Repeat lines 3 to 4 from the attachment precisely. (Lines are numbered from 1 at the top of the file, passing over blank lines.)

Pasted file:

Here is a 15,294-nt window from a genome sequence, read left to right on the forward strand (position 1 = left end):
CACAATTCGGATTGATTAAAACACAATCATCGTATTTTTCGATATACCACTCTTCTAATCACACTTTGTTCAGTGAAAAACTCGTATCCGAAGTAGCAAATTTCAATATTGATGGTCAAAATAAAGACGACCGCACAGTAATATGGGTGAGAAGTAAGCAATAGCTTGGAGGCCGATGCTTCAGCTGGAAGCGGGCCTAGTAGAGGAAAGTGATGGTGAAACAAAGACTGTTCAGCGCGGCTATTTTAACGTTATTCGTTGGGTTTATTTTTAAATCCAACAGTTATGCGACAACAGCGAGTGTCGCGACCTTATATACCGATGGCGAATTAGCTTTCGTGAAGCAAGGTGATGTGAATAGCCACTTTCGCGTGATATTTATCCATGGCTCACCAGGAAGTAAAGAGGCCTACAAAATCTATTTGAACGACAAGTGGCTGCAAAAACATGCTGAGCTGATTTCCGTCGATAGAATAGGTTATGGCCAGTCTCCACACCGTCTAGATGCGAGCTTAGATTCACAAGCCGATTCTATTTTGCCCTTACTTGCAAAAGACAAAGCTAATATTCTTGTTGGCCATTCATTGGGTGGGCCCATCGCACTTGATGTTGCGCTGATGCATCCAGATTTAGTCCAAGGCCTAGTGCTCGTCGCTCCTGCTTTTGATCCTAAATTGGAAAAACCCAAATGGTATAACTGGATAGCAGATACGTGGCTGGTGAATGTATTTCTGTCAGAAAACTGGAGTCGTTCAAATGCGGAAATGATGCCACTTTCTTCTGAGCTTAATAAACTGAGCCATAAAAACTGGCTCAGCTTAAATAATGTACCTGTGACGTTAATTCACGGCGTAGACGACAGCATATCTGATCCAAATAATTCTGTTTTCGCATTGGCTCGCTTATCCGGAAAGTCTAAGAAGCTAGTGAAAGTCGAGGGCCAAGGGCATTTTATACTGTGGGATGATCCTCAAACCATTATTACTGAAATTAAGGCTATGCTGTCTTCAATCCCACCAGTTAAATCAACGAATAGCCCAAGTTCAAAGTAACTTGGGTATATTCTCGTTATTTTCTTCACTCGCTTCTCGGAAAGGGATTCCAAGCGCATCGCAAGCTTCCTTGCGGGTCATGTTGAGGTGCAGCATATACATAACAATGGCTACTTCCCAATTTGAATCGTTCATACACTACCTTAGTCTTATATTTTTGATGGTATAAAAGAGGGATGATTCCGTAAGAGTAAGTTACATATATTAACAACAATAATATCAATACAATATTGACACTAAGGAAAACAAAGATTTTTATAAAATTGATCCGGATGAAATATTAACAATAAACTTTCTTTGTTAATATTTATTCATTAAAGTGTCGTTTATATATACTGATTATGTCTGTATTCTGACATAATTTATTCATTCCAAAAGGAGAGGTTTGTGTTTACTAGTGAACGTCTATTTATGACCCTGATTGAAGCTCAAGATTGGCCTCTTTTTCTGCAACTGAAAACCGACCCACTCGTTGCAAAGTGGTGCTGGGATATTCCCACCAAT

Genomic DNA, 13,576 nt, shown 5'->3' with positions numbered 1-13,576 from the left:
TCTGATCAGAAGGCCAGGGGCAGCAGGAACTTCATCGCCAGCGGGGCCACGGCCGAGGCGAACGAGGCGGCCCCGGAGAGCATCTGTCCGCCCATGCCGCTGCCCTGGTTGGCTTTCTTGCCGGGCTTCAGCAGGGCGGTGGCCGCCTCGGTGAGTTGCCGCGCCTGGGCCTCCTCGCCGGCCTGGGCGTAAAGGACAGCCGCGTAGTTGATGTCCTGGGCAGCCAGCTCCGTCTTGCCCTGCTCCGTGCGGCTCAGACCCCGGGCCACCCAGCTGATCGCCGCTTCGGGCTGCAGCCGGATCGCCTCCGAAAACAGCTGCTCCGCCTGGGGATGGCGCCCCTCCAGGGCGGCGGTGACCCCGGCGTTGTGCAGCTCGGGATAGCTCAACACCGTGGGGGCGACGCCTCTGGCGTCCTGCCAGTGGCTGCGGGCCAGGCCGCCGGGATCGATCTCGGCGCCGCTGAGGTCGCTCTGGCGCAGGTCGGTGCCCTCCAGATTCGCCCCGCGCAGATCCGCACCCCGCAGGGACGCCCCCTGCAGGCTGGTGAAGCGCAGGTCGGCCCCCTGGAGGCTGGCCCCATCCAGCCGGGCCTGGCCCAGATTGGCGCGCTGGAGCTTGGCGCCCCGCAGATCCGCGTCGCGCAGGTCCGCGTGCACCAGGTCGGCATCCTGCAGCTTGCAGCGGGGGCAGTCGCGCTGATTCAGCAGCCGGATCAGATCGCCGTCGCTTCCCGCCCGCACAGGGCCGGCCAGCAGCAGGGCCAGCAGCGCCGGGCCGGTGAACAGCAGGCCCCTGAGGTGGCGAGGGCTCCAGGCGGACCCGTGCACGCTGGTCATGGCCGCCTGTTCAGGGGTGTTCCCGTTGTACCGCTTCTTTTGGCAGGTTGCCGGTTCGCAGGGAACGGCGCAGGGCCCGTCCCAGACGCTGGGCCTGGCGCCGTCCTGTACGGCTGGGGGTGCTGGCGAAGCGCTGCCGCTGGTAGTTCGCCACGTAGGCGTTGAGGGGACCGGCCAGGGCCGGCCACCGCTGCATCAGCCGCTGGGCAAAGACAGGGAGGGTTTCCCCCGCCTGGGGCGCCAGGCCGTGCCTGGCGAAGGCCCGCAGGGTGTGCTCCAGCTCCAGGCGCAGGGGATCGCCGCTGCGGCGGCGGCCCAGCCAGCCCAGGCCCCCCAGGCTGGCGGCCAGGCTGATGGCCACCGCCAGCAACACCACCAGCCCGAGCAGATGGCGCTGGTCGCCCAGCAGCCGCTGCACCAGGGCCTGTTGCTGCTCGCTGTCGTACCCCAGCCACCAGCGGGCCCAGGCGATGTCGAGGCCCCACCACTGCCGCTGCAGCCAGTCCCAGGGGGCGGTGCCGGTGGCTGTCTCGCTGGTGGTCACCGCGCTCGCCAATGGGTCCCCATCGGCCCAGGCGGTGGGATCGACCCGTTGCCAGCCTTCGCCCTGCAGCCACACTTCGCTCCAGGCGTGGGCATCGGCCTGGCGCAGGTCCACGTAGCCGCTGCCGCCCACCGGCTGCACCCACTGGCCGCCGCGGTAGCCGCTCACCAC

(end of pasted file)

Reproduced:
Genomic DNA, 13,576 nt, shown 5'->3' with positions numbered 1-13,576 from the left:
TCTGATCAGAAGGCCAGGGGCAGCAGGAACTTCATCGCCAGCGGGGCCACGGCCGAGGCGAACGAGGCGGCCCCGGAGAGCATCTGTCCGCCCATGCCGCTGCCCTGGTTGGCTTTCTTGCCGGGCTTCAGCAGGGCGGTGGCCGCCTCGGTGAGTTGCCGCGCCTGGGCCTCCTCGCCGGCCTGGGCGTAAAGGACAGCCGCGTAGTTGATGTCCTGGGCAGCCAGCTCCGTCTTGCCCTGCTCCGTGCGGCTCAGACCCCGGGCCACCCAGCTGATCGCCGCTTCGGGCTGCAGCCGGATCGCCTCCGAAAACAGCTGCTCCGCCTGGGGATGGCGCCCCTCCAGGGCGGCGGTGACCCCGGCGTTGTGCAGCTCGGGATAGCTCAACACCGTGGGGGCGACGCCTCTGGCGTCCTGCCAGTGGCTGCGGGCCAGGCCGCCGGGATCGATCTCGGCGCCGCTGAGGTCGCTCTGGCGCAGGTCGGTGCCCTCCAGATTCGCCCCGCGCAGATCCGCACCCCGCAGGGACGCCCCCTGCAGGCTGGTGAAGCGCAGGTCGGCCCCCTGGAGGCTGGCCCCATCCAGCCGGGCCTGGCCCAGATTGGCGCGCTGGAGCTTGGCGCCCCGCAGATCCGCGTCGCGCAGGTCCGCGTGCACCAGGTCGGCATCCTGCAGCTTGCAGCGGGGGCAGTCGCGCTGATTCAGCAGCCGGATCAGATCGCCGTCGCTTCCCGCCCGCACAGGGCCGGCCAGCAGCAGGGCCAGCAGCGCCGGGCCGGTGAACAGCAGGCCCCTGAGGTGGCGAGGGCTCCAGGCGGACCCGTGCACGCTGGTCATGGCCGCCTGTTCAGGGGTGTTCCCGTTGTACCGCTTCTTTTGGCAGGTTGCCGGTTCGCAGGGAACGGCGCAGGGCCCGTCCCAGACGCTGGGCCTGGCGCCGTCCTGTACGGCTGGGGGTGCTGGCGAAGCGCTGCCGCTGGTAGTTCGCCACGTAGGCGTTGAGGGGACCGGCCAGGGCCGGCCACCGCTGCATCAGCCGCTGGGCAAAGACAGGGAGGGTTTCCCCCGCCTGGGGCGCCAGGCCGTGCCTGGCGAAGGCCCGCAGGGTGTGCTCCAGCTCCAGGCGCAGGGGATCGCCGCTGCGGCGGCGGCCCAGCCAGCCCAGGCCCCCCAGGCTGGCGGCCAGGCTGATGGCCACCGCCAGCAACACCACCAGCCCGAGCAGATGGCGCTGGTCGCCCAGCAGCCGCTGCACCAGGGCCTGTTGCTGCTCGCTGTCGTACCCCAGCCACCAGCGGGCCCAGGCGATGTCGAGGCCCCACCACTGCCGCTGCAGCCAGTCCCAGGGGGCGGTGCCGGTGGCTGTCTCGCTGGTGGTCACCGCGCTCGCCAATGGGTCCCCATCGGCCCAGGCGGTGGGATCGACCCGTTGCCAGCCTTCGCCCTGCAGCCACACTTCGCTCCAGGCGTGGGCATCGGCCTGGCGCAGGTCCACGTAGCCGCTGCCGCCCACCGGCTGCACCCACTGGCCGCCGCGGTAGCCGCTCACCAC